Inoculation: Treated. The use of XLR8 seed treatment is recommended to reduce damage from insects at seedling stages.
Fertiliser: On marginal fertility soils, responses to magnesium, manganese, zinc, molybdenum, boron and copper can occur. Establishment on acid soils is often made possible following the spreading/incorporating 1-5 t lime/ha. Aluminium toxicity can occur on soils with pH of lower than 5.5 (water) or 4.7 (calcium chloride). Based on soil test, potassium (K), phosphorus (P) and sulphur (S) levels need to be maintained at the following levels: K: 0.3 m. equiv/100g; P: 25 mg/kg; S: 10 mg/kg.
Maintenance fertiliser: Maintenance fertiliser needs to be applied regularly in irrigated lucerne where large quantities of nutrient are removed in hay. Based on soil test, potassium, phosphorus and sulphur levels need to be maintained at the levels indicated above.
Grazing/cutting: Timing of grazing or cutting should be matched to the build up of carbohydrate reserves in the plant's roots. Levels in the roots are lowest about 2 weeks after grazing or cutting and reach their maximum at full bloom, somewhere between 4 _ 8 weeks after the previous defoliation (dependent on time of year and winter activity level of the cultivar used). Cutting for hay is best done at 10% flower or when the basal shoots are 3 - 5 cm in length. It should be rotationally grazed for long term persistence, whether grown as a pure stand or in mixed swards. It should be grazed off in 1-2 weeks followed by spelling for 4-8 weeks, depending on time of year and winter activity level of the cultivar used.
Ability to spread: Low. Lucerne is usually cut or grazed before seed matures. If lucerne seed is dropped or spread by livestock, it rarely establishes effectively owing to soil and soil water constraints. In lucerne producing environments, it may be found on road verges but not in adjacent paddocks subject to grazing.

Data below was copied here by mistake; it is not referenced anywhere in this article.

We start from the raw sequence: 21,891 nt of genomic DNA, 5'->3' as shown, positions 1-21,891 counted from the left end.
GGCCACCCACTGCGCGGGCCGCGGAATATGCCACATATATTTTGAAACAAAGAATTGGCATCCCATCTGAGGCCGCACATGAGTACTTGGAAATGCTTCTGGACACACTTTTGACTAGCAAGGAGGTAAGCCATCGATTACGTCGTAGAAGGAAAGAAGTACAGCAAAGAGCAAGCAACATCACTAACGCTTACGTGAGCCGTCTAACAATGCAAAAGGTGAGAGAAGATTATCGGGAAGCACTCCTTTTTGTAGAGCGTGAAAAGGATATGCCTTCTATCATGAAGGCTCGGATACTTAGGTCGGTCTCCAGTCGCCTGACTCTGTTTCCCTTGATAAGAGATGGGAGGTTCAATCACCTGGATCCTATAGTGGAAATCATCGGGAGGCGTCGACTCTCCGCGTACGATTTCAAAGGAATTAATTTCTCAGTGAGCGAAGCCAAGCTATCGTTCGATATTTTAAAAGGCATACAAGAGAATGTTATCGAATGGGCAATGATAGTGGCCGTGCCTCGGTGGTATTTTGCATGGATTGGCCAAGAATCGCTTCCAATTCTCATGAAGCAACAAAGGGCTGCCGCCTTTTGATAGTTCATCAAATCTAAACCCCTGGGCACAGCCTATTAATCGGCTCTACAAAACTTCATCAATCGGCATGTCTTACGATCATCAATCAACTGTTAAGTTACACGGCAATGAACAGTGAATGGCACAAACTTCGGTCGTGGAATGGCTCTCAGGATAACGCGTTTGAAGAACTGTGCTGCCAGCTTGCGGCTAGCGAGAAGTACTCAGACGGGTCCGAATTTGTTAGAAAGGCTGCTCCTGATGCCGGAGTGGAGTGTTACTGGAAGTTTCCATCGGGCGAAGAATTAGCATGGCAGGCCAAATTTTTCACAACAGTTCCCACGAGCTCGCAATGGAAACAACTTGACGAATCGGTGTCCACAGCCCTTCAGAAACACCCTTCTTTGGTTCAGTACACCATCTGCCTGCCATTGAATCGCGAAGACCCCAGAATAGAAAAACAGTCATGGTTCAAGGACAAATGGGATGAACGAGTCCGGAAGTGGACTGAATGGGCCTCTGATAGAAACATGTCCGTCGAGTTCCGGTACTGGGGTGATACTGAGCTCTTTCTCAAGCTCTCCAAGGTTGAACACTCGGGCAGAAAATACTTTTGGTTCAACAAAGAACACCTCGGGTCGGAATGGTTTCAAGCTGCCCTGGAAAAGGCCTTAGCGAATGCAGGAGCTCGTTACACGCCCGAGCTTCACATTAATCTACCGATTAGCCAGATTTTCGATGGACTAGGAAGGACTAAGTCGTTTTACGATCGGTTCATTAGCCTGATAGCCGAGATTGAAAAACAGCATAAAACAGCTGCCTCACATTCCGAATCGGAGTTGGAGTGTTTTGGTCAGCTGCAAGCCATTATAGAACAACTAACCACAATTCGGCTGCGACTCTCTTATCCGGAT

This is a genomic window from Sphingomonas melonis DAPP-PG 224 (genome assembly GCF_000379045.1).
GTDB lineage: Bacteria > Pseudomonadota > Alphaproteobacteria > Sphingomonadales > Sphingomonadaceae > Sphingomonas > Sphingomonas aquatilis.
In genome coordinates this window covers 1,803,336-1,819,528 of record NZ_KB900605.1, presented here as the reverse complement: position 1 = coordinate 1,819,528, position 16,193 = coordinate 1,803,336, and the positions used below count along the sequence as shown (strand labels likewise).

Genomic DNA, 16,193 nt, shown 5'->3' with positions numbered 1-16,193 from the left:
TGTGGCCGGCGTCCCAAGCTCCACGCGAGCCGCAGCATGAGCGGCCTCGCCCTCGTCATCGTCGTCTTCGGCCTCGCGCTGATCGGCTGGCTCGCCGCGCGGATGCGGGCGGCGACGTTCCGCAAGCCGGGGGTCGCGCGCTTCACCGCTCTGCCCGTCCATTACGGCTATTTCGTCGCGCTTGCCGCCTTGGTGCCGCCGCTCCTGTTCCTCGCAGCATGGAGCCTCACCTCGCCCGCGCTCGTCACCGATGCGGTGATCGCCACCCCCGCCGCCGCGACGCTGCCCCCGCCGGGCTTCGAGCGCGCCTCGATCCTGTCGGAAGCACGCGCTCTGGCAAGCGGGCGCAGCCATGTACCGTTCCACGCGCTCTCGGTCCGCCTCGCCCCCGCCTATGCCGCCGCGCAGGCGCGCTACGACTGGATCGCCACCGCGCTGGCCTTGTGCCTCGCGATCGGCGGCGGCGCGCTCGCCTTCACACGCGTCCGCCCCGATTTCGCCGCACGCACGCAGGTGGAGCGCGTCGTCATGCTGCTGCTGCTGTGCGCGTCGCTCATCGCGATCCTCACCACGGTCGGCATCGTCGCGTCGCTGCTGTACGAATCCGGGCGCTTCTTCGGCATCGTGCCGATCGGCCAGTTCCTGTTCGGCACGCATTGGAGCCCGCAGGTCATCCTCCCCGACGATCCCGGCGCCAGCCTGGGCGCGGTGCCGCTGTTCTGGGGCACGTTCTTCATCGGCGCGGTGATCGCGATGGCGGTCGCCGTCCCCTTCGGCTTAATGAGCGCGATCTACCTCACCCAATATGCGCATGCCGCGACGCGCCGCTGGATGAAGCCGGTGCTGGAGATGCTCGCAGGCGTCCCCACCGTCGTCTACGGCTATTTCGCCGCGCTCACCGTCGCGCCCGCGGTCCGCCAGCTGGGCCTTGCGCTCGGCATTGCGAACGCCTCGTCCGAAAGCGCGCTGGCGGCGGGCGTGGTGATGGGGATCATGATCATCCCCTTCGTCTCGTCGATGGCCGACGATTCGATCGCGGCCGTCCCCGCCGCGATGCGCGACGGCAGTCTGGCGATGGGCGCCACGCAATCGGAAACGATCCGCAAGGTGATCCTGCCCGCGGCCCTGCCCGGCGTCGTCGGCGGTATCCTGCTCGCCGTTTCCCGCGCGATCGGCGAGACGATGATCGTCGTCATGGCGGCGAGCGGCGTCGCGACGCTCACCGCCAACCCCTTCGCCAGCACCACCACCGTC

Weed potential: Low, in keeping with its inability to spread.
Major pests: Red legged earth mite, spotted alfalfa aphid, blue green aphid, pea aphid, lucerne flea, jassids or leafhopper, vegetable jassid, white fringed weevil, sitona weevil, small lucerne weevil, lucerne crown borers, lucerne leaf roller, weed web moth or cotton webspinner, cutworms, wingless grasshoppers, thrips, lucerne seed web moth, native budworm, lucerne seed wasp, mirids, mites, snails.
Major diseases: Seedling disease: Damping off.
Leaf and stem diseases: alfalfa mosaic virus, lucerne yellows, bacterial leaf and stem spot, witches broom, common leaf spot, Stemphylium leaf spot, Leptosphaerulina leaf spot or pepper spot, rust, downy mildew, Cercospora leaf spot, Phoma black stem, powdery mildew.
Root and crown diseases: Phytophthora root rot, Colletotrichum crown rot, Rhizoctonia canker (most significant,) violet root rot, Acrocalymma crown and root rot, Stagonospora crown and root rot, Fusarium wilt, bacterial wilt, Sclerotium blight and Sclerotinia rot.
Herbicide susceptibility: Herbicides can be used to take out grasses or broadleaved weeds selectively, or can be used pre-planting or post-planting to tackle weeds at different stages of crop development. Mature lucerne is difficult to remove with herbicide. Follow agronomist recommendations and check labels for the herbicides that are registered for use in lucerne or to remove lucerne.
Feeding value: Lucerne is highly digestible (60 - 75 %), is a good source of crude protein (15 - 25 %), and has high levels of metabolisable (8 - 11 MJ/ kg DM).
Palatability: Very palatable.
Production potential: Daily live weight gains for beef cattle range between 0.7 kg/head/day from stemmy lucerne to 1.5 kg/head/day from young, leafy regrowth. Live weight gains of 300 - 400 g/head/day are achievable with lambs.
Livestock disorders/toxicity: There are few problems. To avoid cattle bloat, nitrate poisoning and red gut, do not graze immature/lush lucerne, especially with hungry stock (pre-feed with dry roughage).